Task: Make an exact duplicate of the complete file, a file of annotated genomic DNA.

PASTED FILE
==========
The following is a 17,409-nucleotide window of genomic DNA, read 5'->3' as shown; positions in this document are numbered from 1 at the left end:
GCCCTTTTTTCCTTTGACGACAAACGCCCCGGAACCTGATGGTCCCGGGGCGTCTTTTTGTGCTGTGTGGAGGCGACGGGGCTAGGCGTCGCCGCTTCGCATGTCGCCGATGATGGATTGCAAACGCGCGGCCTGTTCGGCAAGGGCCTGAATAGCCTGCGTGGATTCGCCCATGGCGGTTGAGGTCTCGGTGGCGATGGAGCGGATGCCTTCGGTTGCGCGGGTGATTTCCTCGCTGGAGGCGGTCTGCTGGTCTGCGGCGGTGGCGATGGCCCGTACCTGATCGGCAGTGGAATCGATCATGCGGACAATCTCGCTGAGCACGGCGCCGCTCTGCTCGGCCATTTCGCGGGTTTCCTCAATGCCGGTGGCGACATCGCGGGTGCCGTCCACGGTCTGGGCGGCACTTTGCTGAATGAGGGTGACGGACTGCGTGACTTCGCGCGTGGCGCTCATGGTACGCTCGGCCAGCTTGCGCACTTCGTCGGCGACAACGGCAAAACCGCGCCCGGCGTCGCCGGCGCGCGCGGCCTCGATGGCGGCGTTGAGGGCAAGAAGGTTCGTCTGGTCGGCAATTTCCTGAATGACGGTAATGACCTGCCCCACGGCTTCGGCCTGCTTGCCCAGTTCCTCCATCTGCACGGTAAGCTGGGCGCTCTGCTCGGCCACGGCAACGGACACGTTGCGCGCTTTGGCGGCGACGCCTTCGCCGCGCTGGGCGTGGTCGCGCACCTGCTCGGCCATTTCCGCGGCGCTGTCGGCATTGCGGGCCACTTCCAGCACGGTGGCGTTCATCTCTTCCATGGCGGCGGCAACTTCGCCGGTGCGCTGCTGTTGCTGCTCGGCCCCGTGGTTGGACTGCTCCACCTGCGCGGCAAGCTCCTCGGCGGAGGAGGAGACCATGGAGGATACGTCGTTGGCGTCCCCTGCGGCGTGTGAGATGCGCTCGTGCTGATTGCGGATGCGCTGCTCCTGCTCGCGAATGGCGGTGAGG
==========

The following is a 17,409-nucleotide window of genomic DNA, read 5'->3' as shown; positions in this document are numbered from 1 at the left end:
GCCCTTTTTTCCTTTGACGACAAACGCCCCGGAACCTGATGGTCCCGGGGCGTCTTTTTGTGCTGTGTGGAGGCGACGGGGCTAGGCGTCGCCGCTTCGCATGTCGCCGATGATGGATTGCAAACGCGCGGCCTGTTCGGCAAGGGCCTGAATAGCCTGCGTGGATTCGCCCATGGCGGTTGAGGTCTCGGTGGCGATGGAGCGGATGCCTTCGGTTGCGCGGGTGATTTCCTCGCTGGAGGCGGTCTGCTGGTCTGCGGCGGTGGCGATGGCCCGTACCTGATCGGCAGTGGAATCGATCATGCGGACAATCTCGCTGAGCACGGCGCCGCTCTGCTCGGCCATTTCGCGGGTTTCCTCAATGCCGGTGGCGACATCGCGGGTGCCGTCCACGGTCTGGGCGGCACTTTGCTGAATGAGGGTGACGGACTGCGTGACTTCGCGCGTGGCGCTCATGGTACGCTCGGCCAGCTTGCGCACTTCGTCGGCGACAACGGCAAAACCGCGCCCGGCGTCGCCGGCGCGCGCGGCCTCGATGGCGGCGTTGAGGGCAAGAAGGTTCGTCTGGTCGGCAATTTCCTGAATGACGGTAATGACCTGCCCCACGGCTTCGGCCTGCTTGCCCAGTTCCTCCATCTGCACGGTAAGCTGGGCGCTCTGCTCGGCCACGGCAACGGACACGTTGCGCGCTTTGGCGGCGACGCCTTCGCCGCGCTGGGCGTGGTCGCGCACCTGCTCGGCCATTTCCGCGGCGCTGTCGGCATTGCGGGCCACTTCCAGCACGGTGGCGTTCATCTCTTCCATGGCGGCGGCAACTTCGCCGGTGCGCTGCTGTTGCTGCTCGGCCCCGTGGTTGGACTGCTCCACCTGCGCGGCAAGCTCCTCGGCGGAGGAGGAGACCATGGAGGATACGTCGTTGGCGTCCCCTGCGGCGTGTGAGATGCGCTCGTGCTGATTGCGGATGCGCTGCTCCTGCTCGCGAATGGCGGTGAGG